Now that Spring has arrived, it’s time to get started on all of those exciting outdoor projects. One popular item that starts flying off lumber dealers’ shelves this time of year is tropical decking. Whether you’re installing a residential deck or a commercial boardwalk, selecting a high-quality product can make a tremendous difference when it comes to long-term results. There are several options that work well for these types of outdoor applications.
In this article, we’ll take a look at a couple of these choices. In the rest of the articles in the series, we’ll explore even more options so you’ll have a better overview of what the tropical decking market has to offer you.
No two tropical hardwood species are exactly alike. Each of them has different strengths and weaknesses. Hopefully, after taking an in-depth look at their advantages and disadvantages, you’ll be able to figure out the one that will best suit your taste and your budget.
Pros and Cons of Ipe
Ipe truly is the king of tropical hardwoods when it comes to decking. Its strength and stability simply can’t be matched. When it comes to withstanding the elements, Ipe is outstanding. For uses outside, it doesn’t require drying so it can be used in a relatively short amount of time after the trees are harvested from the forest and processed in the mill. Whether you’re constructing a home exterior, boardwalk, or deck, this popular hardwood is an ideal choice.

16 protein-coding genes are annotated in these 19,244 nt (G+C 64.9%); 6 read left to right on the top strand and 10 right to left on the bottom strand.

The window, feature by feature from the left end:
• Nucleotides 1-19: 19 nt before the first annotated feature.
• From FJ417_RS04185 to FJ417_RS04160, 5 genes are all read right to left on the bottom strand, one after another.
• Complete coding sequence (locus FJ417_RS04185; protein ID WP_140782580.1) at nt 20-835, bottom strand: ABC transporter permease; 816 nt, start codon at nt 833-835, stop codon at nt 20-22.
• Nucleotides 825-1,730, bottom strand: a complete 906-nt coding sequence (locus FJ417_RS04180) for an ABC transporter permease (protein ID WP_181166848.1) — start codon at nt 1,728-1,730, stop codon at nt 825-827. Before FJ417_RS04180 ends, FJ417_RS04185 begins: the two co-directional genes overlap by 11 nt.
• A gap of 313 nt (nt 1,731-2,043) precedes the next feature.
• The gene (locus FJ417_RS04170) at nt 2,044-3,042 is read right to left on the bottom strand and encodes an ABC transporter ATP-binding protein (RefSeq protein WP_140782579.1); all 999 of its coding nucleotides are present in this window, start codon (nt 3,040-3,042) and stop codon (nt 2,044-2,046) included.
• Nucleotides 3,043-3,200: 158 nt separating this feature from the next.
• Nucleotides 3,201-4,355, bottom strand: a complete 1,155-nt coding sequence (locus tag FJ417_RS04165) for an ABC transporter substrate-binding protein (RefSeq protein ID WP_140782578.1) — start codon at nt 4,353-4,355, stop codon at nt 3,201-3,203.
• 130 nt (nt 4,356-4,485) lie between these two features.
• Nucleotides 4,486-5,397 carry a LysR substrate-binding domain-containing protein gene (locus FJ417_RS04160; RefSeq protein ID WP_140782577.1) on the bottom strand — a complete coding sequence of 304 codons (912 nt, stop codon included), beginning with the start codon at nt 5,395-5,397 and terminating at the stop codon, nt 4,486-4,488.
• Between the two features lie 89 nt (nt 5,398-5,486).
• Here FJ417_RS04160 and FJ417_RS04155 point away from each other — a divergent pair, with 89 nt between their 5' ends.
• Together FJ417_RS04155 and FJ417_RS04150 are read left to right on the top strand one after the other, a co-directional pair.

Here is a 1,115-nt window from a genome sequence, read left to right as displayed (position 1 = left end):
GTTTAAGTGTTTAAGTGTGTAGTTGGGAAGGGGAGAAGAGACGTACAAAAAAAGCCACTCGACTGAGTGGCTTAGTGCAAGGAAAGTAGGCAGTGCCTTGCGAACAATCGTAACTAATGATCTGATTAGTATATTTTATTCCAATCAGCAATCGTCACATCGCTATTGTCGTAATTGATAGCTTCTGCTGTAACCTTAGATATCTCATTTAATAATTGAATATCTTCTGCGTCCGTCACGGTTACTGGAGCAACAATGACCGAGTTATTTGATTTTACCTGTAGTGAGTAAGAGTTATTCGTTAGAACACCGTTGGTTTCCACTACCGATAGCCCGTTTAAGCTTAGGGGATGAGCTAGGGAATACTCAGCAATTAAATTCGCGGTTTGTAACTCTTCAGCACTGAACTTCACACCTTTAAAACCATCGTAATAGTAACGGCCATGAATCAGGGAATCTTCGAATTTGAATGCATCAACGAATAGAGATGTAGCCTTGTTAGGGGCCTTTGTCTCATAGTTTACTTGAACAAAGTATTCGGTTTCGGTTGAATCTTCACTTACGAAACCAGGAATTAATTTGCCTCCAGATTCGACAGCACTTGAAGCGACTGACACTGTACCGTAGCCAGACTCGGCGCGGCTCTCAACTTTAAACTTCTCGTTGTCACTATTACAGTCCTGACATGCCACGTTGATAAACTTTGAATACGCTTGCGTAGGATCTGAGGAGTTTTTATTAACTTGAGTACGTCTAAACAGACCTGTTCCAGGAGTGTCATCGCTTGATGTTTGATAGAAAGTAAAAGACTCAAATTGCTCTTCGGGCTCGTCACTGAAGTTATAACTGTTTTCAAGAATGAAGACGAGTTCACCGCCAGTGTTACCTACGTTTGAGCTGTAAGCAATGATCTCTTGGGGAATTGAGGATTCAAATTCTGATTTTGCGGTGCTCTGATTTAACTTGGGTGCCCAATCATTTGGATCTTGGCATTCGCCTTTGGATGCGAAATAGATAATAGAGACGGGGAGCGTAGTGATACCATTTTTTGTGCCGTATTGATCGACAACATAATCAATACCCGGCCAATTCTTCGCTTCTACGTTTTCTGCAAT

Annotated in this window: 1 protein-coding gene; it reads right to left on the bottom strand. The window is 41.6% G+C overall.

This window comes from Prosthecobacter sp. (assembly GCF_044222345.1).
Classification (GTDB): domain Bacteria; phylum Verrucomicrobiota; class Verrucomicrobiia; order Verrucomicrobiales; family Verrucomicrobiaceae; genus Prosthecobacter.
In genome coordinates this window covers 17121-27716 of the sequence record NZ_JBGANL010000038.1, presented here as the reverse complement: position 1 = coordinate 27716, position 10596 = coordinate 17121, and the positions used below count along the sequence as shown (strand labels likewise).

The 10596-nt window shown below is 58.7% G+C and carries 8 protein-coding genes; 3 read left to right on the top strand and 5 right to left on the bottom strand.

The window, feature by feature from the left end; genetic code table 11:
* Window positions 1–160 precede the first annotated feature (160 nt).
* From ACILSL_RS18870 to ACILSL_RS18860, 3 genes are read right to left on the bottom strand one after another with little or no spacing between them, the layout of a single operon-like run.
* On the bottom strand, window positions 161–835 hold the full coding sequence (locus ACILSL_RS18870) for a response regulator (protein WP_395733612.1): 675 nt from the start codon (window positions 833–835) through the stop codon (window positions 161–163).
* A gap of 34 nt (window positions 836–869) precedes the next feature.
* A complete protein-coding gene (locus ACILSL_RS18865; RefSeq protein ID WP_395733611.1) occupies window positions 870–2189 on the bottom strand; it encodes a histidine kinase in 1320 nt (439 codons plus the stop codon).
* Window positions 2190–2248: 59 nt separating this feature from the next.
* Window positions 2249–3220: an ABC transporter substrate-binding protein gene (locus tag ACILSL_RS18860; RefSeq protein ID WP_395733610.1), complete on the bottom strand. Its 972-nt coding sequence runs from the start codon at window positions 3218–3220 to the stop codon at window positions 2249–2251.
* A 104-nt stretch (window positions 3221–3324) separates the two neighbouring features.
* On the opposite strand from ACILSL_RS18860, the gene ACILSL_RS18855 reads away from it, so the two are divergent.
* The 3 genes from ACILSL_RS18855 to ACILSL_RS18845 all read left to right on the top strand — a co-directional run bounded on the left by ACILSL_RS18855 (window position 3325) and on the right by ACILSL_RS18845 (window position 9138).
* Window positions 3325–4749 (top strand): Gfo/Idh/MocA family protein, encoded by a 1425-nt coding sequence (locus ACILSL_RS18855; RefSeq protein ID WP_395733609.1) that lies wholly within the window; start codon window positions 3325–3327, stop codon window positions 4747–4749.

The only major downside to Ipe is that due to its quality, it tends to be high in price. The greater the demand, the more Ipe prices tend to skyrocket. Lumber dealers don’t see any sign of the trend of rising Ipe prices ending any time soon. Thankfully, if Ipe is cost-prohibitive, there are some viable alternatives you can consider. The one we’ll look at in this first article is a species called Cumaru, also known as Brazilian Teak.
Pros and Cons of Cumaru
Cumaru is a great alternative to Ipe for those who want a similar look as Ipe but at a lower price. Similar to Ipe, Cumaru comes in rich red colors, as well as a yellow hue. You can select whichever one you prefer. It’s a hard, dense tropical hardwood that should be able to withstand the elements. Though not quite as hard as Ipe, it comes close. Another major perk is that it’s pretty easy to find. Lower demand means you can generally expect to find Cumaru at far lower prices. You can expect to pay a third less for quality Cumaru than you would normally pay for Ipe.
There are a few problems that can crop up with Cumaru that you don’t have to worry about with Ipe. First, it has a tendency to shrink. This can be mitigated through a strategic process of kiln drying. Dry climates may not be best for Cumaru as it could continue to shrink in these types of natural environments.
Cumaru is just one of several tropical hardwood decking options. In our next article in this series, we’ll take a closer look at several other exciting choices.
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J. Gibson McIlvain Company
With its headquarters located just outside of Baltimore, the J. Gibson McIlvain Company (www.mcilvain.com) is one of the largest U.S. importers of exotic woods. As an active supporter of sustainable lumber practices, the J. Gibson McIlvain Company has provided fine lumber for notable projects throughout the world, including the White House and Capitol building. Contact a sales representative at J. Gibson McIlvain today by calling toll free (800) 638-9100.